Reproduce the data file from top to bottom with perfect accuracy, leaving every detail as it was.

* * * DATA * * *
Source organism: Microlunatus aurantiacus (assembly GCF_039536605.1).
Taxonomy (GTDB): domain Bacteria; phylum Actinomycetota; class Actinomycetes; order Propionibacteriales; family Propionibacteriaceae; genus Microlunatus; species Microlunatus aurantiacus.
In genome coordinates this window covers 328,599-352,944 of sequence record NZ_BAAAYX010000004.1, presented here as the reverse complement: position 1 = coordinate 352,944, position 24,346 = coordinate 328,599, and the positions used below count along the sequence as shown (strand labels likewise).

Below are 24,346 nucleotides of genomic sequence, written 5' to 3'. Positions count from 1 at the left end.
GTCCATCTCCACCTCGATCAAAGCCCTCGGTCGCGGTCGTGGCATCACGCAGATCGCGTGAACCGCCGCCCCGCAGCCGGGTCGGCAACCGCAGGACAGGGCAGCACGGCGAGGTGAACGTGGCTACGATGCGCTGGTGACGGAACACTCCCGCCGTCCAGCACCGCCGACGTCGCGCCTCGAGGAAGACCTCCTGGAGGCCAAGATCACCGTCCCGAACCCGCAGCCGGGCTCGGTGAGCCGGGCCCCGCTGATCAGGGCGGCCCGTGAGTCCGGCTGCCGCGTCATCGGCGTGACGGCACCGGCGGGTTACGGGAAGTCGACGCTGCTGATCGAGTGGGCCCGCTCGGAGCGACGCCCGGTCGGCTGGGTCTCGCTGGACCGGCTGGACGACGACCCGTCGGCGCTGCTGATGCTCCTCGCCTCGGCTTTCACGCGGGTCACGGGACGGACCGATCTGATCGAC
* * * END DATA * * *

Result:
Source organism: Microlunatus aurantiacus (assembly GCF_039536605.1).
Taxonomy (GTDB): domain Bacteria; phylum Actinomycetota; class Actinomycetes; order Propionibacteriales; family Propionibacteriaceae; genus Microlunatus; species Microlunatus aurantiacus.
In genome coordinates this window covers 328,599-352,944 of sequence record NZ_BAAAYX010000004.1, presented here as the reverse complement: position 1 = coordinate 352,944, position 24,346 = coordinate 328,599, and the positions used below count along the sequence as shown (strand labels likewise).

Below are 24,346 nucleotides of genomic sequence, written 5' to 3'. Positions count from 1 at the left end.
GTCCATCTCCACCTCGATCAAAGCCCTCGGTCGCGGTCGTGGCATCACGCAGATCGCGTGAACCGCCGCCCCGCAGCCGGGTCGGCAACCGCAGGACAGGGCAGCACGGCGAGGTGAACGTGGCTACGATGCGCTGGTGACGGAACACTCCCGCCGTCCAGCACCGCCGACGTCGCGCCTCGAGGAAGACCTCCTGGAGGCCAAGATCACCGTCCCGAACCCGCAGCCGGGCTCGGTGAGCCGGGCCCCGCTGATCAGGGCGGCCCGTGAGTCCGGCTGCCGCGTCATCGGCGTGACGGCACCGGCGGGTTACGGGAAGTCGACGCTGCTGATCGAGTGGGCCCGCTCGGAGCGACGCCCGGTCGGCTGGGTCTCGCTGGACCGGCTGGACGACGACCCGTCGGCGCTGCTGATGCTCCTCGCCTCGGCTTTCACGCGGGTCACGGGACGGACCGATCTGATCGAC